Ultimately, we are supportive of a system that puts shared decision making, personalisation and a mix of channels at its heart.

NR: What kind of toll has the past 15 months taken on staff at Latham House, physically, mentally and emotionally?

Dr PA: It is widely reported that the ever-increasing workload, negative press, and under-investment is having a significant effect on our colleagues with 20 per cent more GPs presenting to mental health services during the pandemic compared with the year before.

We send our sincere sympathies to everyone who has been affected by the pandemic. GPs and our staff have also been affected. Too many of our colleagues, family members, friends and patients who we have known for many years, have died or otherwise suffered. We are committed to supporting our community’s health care needs and are always grateful when our patients show us kindness and understanding.

The support we are shown really makes a difference.

NR: Could you explain the importance of training days and why the surgery needs to be closed at these times?

Dr PA: Practice training days are a contractual requirement of any GP practice and ensure that clinical staff have protected time to invest in their continued professional development to make sure they can deliver safe care to our patients. The training dates, typically an afternoon with 10 dates annually, are implemented by our CCG across all practices to ensure that alternative care provision is offered to patients during a practice training closure.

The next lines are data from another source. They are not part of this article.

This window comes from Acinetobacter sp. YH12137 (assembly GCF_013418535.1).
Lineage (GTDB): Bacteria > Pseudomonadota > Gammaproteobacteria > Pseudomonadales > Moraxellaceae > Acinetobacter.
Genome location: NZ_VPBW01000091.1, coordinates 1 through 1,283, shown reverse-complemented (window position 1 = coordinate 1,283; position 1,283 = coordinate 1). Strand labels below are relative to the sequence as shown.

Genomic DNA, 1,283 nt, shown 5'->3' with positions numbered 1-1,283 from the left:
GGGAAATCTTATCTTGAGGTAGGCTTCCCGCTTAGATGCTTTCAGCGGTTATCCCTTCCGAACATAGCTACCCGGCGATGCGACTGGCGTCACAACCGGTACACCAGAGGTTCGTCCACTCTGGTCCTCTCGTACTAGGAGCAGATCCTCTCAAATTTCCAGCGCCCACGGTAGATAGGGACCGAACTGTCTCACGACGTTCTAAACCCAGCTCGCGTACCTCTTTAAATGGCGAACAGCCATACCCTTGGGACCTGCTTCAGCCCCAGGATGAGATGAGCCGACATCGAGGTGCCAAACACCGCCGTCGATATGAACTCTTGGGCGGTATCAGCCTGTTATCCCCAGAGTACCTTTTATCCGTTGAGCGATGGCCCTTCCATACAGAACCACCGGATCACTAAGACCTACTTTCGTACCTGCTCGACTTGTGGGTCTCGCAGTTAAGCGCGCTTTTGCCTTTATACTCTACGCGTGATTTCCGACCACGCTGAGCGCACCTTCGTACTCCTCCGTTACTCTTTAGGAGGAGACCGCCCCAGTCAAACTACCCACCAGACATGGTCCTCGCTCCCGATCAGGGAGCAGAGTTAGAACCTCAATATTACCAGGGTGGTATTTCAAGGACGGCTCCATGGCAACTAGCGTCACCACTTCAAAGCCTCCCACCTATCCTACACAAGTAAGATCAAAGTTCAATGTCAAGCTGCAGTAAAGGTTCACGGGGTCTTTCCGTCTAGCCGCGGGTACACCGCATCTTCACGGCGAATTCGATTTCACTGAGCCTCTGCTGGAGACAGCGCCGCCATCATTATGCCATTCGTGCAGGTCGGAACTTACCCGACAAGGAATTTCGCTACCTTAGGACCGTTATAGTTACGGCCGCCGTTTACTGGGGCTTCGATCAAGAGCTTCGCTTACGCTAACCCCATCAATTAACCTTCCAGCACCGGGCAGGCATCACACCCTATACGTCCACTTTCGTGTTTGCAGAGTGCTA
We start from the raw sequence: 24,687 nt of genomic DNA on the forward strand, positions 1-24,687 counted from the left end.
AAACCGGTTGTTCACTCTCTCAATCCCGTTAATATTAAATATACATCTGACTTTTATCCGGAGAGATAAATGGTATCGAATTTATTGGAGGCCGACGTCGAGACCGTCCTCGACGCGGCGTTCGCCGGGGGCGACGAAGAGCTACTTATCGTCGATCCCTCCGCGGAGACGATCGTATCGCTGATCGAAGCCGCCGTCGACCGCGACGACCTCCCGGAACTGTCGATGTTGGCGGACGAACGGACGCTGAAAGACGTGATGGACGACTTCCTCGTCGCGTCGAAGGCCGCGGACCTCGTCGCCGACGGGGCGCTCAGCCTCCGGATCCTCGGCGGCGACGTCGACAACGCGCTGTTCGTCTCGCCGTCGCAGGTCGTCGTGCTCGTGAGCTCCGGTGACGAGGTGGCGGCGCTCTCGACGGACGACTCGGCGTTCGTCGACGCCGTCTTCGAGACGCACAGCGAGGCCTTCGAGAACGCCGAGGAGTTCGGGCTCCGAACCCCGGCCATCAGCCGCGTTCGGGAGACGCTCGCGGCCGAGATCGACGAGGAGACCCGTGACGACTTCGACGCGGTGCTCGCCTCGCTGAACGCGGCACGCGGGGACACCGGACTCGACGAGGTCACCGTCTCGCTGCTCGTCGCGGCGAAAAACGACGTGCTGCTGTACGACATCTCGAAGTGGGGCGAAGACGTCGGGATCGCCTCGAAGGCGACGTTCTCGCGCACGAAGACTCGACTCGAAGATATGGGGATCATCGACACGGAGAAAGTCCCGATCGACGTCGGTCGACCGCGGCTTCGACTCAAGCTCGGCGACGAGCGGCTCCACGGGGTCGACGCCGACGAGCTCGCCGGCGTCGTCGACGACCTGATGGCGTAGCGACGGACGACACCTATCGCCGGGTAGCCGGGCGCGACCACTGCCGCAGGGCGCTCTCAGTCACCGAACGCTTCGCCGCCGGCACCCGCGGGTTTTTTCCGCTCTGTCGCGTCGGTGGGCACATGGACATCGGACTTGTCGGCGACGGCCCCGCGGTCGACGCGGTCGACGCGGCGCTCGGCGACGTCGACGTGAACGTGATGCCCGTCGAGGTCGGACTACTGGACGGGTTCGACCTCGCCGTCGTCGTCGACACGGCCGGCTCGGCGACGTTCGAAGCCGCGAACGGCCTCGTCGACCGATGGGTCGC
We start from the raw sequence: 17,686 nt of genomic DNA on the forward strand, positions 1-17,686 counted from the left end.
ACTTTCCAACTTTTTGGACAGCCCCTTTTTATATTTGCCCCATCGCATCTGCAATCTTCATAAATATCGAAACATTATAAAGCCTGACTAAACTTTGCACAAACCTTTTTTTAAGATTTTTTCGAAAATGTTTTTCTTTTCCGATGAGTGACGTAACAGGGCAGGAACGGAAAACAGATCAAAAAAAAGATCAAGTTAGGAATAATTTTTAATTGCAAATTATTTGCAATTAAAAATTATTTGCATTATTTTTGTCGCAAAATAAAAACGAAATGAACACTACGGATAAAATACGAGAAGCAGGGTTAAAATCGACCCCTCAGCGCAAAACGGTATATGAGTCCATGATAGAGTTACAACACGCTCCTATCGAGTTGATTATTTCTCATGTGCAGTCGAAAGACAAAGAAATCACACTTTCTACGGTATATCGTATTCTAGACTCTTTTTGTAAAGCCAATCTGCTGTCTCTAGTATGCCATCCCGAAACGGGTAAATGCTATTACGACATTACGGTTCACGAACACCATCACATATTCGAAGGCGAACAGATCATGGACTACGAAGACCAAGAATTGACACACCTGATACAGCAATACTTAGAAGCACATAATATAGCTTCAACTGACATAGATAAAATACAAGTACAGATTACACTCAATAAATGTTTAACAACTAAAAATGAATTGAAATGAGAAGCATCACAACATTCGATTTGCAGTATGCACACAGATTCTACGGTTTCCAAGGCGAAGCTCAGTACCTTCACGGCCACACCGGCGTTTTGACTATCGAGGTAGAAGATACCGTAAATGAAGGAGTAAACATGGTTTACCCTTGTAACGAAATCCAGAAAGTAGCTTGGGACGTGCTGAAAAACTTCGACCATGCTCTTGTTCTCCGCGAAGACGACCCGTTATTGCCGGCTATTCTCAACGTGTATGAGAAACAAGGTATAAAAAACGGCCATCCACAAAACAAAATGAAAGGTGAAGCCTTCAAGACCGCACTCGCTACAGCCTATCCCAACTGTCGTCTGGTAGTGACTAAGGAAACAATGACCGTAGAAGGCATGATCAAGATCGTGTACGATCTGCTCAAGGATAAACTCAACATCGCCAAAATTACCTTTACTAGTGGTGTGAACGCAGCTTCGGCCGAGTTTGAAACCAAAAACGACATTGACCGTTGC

NR: You have recently told us that you have less GPs than you need at the practice over the summer. How has this happened?

Dr PA: As a practice, we are actively recruiting more clinical staff to our team and we have recruited some locum GPs to cover patient lists for existing GP vacancies. We have also recruited more GPs for our longer term plan and our new GPs will be joining our team up to September.

The current situation is as a result of unplanned and necessary leave required to support a number of our existing GP team. The reasons for the requested time off work include sick leave and compassionate leave. Our GP team are highly skilled, passionate and dedicated to providing quality care for our patients and supporting them with their own personal wellbeing is our key priority as their employer.

We continue to recruit to fulfil existing GP vacancies and we are also working to recruit more locum GPs to support our healthcare provision over this period.

Despite our best and continued efforts we recognise that there will be an impact to our GP services and we wanted to be open and honest about this situation with our community.

All other services such as nurse and pharmacist appointments are unaffected and we would like to assure our patients that we are open and available to support their health care needs.